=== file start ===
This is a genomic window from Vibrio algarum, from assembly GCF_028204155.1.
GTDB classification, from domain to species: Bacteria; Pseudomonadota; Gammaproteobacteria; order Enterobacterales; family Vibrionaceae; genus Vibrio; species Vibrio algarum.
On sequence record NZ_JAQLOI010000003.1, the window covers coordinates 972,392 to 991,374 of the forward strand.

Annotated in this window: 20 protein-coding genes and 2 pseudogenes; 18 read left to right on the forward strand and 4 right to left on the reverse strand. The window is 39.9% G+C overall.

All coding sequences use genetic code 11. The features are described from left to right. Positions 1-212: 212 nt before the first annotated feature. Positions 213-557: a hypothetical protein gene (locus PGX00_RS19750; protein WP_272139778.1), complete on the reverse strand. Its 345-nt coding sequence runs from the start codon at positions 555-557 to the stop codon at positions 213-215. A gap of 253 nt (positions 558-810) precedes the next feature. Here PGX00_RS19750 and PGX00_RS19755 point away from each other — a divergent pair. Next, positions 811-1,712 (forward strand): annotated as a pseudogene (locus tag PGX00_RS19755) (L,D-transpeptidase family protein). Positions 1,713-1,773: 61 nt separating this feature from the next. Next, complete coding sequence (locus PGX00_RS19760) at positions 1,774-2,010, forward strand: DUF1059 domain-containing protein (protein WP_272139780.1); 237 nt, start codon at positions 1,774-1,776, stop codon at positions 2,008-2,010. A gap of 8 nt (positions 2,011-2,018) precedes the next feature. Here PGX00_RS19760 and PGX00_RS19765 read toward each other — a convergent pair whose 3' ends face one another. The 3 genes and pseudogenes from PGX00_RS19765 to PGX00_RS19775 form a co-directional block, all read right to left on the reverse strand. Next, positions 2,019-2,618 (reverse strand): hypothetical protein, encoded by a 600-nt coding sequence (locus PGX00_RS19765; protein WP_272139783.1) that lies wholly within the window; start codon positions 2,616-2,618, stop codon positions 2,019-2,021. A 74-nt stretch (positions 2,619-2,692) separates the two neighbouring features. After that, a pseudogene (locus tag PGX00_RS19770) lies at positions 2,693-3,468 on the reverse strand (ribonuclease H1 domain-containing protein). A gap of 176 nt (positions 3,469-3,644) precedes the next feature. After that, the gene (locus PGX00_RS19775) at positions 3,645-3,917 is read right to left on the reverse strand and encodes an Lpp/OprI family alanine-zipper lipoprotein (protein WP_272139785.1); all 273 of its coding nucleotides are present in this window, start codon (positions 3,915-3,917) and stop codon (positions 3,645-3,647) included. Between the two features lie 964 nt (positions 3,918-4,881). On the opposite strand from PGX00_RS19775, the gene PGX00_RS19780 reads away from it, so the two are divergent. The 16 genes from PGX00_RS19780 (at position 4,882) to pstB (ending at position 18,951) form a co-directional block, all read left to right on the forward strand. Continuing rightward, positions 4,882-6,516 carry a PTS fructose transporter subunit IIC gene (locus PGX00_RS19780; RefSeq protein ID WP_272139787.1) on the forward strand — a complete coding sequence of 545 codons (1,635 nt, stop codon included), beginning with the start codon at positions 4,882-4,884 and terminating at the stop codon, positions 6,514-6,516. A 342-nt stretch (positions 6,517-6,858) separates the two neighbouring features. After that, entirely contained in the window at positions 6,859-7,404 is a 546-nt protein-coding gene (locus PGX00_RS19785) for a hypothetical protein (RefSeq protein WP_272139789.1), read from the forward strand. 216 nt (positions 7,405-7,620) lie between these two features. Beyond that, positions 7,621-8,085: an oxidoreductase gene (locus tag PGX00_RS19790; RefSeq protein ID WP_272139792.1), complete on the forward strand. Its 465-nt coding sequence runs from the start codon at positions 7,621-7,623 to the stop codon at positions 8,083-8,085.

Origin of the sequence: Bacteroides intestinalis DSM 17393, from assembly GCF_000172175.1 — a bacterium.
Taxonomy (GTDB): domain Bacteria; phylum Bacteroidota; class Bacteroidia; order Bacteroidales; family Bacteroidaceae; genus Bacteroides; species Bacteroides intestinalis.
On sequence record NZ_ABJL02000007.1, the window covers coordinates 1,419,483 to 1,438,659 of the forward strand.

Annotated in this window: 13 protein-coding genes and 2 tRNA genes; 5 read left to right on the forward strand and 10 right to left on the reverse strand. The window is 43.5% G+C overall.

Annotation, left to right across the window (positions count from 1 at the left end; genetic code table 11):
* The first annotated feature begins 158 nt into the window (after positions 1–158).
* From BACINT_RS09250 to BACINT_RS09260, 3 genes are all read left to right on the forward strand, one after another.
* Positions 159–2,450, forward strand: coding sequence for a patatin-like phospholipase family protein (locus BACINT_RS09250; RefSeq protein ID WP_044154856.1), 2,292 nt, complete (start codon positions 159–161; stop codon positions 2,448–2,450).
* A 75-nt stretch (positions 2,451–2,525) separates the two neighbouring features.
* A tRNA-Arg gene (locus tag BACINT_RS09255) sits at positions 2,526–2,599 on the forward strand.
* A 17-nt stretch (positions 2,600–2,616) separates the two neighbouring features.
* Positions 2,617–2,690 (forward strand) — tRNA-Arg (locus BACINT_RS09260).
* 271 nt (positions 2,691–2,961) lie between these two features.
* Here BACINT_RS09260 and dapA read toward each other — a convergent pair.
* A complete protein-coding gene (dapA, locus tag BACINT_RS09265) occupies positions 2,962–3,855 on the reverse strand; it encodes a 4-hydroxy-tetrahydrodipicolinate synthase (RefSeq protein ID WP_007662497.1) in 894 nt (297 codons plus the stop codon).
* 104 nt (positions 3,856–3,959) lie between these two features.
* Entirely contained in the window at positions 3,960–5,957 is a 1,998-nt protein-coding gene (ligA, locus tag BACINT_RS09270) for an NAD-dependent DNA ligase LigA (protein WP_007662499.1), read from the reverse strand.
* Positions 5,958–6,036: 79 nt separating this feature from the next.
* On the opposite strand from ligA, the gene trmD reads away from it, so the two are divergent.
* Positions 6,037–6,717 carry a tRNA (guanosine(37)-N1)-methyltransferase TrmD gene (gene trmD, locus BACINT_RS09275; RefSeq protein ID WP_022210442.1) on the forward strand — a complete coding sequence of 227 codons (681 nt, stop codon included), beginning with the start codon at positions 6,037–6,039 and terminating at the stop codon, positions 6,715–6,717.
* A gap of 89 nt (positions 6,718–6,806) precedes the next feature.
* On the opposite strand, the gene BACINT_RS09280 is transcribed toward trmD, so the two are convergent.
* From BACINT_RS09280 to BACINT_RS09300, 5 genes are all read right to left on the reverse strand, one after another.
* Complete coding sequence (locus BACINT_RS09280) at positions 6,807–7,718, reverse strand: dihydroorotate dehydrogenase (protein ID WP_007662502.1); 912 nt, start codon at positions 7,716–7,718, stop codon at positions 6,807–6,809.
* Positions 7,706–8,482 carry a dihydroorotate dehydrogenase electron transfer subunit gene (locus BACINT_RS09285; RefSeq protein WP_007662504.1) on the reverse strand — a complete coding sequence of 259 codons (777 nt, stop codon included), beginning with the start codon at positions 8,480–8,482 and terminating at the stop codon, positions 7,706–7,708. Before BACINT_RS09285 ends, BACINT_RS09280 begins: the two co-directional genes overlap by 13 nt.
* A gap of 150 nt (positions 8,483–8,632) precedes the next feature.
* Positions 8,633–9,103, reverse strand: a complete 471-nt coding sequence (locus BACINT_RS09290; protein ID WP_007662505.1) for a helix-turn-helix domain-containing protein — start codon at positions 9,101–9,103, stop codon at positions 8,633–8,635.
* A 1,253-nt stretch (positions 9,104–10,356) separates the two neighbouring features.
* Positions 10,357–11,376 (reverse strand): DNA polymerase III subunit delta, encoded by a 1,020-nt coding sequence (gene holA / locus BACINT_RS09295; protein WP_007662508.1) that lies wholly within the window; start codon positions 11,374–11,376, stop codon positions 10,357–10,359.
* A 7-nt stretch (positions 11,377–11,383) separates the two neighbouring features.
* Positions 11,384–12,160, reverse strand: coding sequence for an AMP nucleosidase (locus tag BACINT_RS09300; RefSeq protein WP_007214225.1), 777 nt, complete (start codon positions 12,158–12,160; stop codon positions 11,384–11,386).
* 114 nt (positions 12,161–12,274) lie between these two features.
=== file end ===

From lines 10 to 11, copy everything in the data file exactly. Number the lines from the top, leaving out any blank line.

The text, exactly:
Annotation, left to right across the window (positions count from 1 at the left end; genetic code table 11):
* The first annotated feature begins 158 nt into the window (after positions 1–158).